Previous Injury

Time and again, the evidence continues to show the most common risk factor for injury is previous injury. This brings us back to the discussion of asymmetries. It’s not uncommon for previous foot and ankle injuries to resolve but they have persistent mobility deficits. Ankle sprains, one of the most common injuries in the tactical population, are a significant source of residual ankle mobility deficit.


Training Needs

Some training exercises have specific range of motion demands. If these exercises make up a significant part of your training program, then having limited ankle mobility can change the way you move through an exercise. This shifts the loads around your body and may make the exercise less effective or potentially increase your risk for injury. Training is the means to an end, not the end itself, and should build you up to meet your job demands, not keep you away from performing due to injury.


You Need Enough Range of Motion to Get Your Job Done Safely

Most importantly, if your job involves kneeling, crawling, carrying, and running with heavy equipment, loaded with gear or assisting others, you may find yourself in a variety of different positions. Regular maintenance of mobility exercises and repetition of those joint positions in your training helps you ensure you are physically prepared for the most demanding situations. 


Assess Your Own Ankle Mobility

At O2X, we utilize the Knee to Wall Test as part of our readiness assessment to screen tactical athletes for mobility deficits that could increase their risk for injury. Place a ruler on the floor with the zero against a wall. Start with your toes against the wall and your heel flat on the floor. Keep your foot flat, bend your knee, and try to touch your knee to the wall. If you can touch AND keep your heel flat, then back up a little bit. Keep backing up until you can’t touch the wall with your knee, AND keep your heel flat at the same time. Record the distance from the wall in centimeters for the first foot and then compare it to the other side. This should give you a good estimate for any asymmetry.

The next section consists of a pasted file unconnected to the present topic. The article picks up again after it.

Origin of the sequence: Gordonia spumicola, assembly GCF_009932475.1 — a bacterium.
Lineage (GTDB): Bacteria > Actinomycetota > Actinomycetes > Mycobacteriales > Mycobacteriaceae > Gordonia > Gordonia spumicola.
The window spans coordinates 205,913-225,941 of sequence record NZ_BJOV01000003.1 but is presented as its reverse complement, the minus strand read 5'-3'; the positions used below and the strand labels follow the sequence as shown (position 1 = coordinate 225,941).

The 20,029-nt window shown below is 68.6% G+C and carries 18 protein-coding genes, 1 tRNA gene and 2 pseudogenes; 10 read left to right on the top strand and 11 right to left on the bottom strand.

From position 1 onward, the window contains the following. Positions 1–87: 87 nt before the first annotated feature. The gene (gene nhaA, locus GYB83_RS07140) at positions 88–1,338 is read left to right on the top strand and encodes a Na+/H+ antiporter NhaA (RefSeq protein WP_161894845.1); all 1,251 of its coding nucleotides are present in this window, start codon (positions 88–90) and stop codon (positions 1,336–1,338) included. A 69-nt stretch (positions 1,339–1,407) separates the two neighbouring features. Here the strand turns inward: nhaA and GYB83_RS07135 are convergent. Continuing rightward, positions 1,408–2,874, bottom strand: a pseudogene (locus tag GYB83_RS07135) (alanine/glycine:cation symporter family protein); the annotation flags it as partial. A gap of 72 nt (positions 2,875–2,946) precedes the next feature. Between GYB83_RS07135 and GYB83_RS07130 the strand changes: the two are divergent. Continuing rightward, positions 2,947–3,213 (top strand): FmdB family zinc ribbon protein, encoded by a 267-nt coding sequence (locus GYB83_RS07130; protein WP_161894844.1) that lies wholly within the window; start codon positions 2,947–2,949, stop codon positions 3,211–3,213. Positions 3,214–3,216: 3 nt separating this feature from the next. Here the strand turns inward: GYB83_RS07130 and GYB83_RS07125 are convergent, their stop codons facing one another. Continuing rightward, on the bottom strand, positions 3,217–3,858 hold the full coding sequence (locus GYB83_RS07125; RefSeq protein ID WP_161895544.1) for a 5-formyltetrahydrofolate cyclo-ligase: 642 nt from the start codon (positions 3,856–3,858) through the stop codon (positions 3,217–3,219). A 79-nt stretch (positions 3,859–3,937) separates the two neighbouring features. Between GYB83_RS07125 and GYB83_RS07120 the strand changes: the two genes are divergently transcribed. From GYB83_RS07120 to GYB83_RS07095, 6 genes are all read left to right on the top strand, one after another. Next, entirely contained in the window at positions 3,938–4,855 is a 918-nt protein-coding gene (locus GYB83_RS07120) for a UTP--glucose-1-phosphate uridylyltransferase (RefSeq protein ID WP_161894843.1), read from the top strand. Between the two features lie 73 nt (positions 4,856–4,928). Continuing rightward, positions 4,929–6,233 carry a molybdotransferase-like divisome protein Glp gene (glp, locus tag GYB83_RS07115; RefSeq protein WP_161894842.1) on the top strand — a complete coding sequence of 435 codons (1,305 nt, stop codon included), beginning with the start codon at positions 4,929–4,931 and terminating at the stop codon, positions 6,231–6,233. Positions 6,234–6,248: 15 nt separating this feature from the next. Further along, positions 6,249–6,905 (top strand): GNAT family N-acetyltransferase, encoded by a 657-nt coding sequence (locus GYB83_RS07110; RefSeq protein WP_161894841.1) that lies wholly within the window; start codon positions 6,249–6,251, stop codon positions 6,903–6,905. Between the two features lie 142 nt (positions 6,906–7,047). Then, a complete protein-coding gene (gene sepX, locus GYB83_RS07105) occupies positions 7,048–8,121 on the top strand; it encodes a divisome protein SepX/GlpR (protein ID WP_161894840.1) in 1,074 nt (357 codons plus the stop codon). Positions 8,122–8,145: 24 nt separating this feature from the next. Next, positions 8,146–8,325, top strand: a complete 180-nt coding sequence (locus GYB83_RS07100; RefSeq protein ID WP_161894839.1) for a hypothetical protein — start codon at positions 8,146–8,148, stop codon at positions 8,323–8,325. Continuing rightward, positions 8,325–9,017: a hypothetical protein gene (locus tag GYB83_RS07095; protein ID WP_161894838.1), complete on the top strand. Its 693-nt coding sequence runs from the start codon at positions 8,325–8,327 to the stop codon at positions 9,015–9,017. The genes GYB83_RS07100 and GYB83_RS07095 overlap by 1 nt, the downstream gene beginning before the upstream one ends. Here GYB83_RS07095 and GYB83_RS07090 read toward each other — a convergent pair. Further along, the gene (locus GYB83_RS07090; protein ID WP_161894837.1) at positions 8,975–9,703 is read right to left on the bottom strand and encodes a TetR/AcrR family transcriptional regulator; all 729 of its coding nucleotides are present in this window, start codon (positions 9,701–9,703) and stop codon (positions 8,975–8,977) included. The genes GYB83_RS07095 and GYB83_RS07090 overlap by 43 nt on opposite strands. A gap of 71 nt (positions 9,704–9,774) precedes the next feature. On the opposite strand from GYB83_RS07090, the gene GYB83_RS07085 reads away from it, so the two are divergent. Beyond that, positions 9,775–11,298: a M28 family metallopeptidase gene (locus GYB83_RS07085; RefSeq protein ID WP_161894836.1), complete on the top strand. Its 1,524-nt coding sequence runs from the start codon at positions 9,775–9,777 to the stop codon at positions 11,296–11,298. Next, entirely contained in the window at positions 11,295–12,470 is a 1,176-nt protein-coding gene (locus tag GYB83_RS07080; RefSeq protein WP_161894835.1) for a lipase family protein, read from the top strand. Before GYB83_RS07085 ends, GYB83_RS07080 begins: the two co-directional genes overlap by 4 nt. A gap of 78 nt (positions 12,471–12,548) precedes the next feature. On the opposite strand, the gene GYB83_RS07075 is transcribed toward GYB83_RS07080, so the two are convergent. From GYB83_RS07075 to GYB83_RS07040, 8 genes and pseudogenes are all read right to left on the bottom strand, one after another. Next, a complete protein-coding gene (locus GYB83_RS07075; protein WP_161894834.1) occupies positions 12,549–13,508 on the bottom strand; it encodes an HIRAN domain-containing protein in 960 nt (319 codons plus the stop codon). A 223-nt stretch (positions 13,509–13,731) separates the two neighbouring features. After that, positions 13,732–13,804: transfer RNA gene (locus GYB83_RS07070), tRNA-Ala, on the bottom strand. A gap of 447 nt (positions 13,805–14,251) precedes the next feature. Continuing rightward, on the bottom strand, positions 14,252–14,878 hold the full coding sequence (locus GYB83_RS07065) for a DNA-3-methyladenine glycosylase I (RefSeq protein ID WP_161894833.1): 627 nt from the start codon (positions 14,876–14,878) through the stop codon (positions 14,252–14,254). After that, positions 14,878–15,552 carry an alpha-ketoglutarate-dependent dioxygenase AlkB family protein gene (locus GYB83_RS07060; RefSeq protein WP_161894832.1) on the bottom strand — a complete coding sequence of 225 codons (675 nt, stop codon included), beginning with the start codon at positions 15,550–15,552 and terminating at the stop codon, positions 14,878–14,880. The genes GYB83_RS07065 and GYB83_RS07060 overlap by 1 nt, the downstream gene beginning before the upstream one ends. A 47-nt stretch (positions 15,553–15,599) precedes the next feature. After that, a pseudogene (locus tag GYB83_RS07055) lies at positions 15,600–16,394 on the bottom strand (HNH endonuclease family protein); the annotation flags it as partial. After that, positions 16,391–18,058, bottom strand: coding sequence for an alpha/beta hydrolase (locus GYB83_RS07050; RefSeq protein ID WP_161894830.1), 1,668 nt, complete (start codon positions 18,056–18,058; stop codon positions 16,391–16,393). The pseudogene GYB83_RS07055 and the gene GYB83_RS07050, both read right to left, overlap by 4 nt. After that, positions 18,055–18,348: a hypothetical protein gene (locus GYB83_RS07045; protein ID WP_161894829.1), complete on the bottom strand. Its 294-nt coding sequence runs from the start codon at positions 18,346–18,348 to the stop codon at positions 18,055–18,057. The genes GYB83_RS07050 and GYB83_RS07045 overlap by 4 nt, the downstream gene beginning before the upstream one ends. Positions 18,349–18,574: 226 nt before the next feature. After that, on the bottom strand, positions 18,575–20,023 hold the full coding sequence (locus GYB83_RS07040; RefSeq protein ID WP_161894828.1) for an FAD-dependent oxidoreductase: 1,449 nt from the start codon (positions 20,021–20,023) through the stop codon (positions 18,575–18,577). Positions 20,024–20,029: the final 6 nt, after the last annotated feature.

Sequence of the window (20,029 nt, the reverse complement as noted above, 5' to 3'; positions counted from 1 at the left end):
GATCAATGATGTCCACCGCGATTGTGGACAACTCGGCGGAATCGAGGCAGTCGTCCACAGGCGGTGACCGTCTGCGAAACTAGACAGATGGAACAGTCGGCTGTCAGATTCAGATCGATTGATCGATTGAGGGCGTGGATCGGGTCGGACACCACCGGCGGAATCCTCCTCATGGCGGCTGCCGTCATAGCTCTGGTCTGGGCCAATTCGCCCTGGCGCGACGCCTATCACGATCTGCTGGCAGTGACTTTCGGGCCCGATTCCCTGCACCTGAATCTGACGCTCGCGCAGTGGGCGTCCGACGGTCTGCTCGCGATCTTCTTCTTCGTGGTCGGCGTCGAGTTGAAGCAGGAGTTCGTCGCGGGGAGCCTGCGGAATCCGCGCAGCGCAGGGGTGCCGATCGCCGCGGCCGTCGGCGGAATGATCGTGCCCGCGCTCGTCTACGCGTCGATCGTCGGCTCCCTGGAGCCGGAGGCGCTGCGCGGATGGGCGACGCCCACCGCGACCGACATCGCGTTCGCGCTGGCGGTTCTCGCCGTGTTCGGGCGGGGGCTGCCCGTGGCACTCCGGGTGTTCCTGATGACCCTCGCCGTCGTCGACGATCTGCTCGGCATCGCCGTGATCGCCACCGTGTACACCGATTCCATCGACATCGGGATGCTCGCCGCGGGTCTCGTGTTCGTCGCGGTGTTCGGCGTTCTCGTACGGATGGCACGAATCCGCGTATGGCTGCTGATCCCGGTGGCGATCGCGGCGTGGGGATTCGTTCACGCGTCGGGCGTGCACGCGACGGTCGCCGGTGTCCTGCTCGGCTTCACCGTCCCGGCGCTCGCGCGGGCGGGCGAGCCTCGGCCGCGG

Try These 5 Drills to Improve Your Ankle Mobility

Foam Roll – Calf – The classic calf foam roll is a great way to loosen up and relax the tension in your calf muscles. Try this for 30-60 seconds per side. 


Foam Roll – Soleus – To spice it up, you can take on the soleus muscle. Deep to the main calf, it crosses only the ankle joint and can be mobilized in a half kneeling position. Use a dowel, foam roll, mobility stick, or rolling pin to massage the muscle and tendon with your knee over or behind your ankle. Progress by rolling with your knee progressively further over your toes. Notice if the tension changes as you rock forward and back. Try this for 30-60 seconds per side.


Ankle Dorsiflexion with Toe Extension – The flexor muscle under your big toe runs under your foot, behind your ankle, and up the back of your leg. It’s a thin muscle but can limit your ankle mobility. To stretch this muscle, extend your toe against a stair riser and gently rock your knee over your toes. Try 5-10 reps per side. 


Banded Ankle Dorsiflexion – Banded mobility drills help you use the joint anatomy to your advantage. The band blocks the motion of the lower half of the joint allowing the top half to glide more freely. Try 30-60 seconds per side. 


Multidirectional Dorsiflexion – This drill improves ankle joint range of motion in multiple directions. This may be particularly helpful if you’ve had a history of ankle sprains, fractures, or surgeries, particularly with immobilization afterward. This mobility will help movement efficiency in multiple planes of motion and unpredictable environments. Try 30-60 seconds per side. 


*This post is not medical advice. Some discomfort may be noted with different drills, but you should not push yourself to cause pain or injury. If you have pain, consult a medical provider.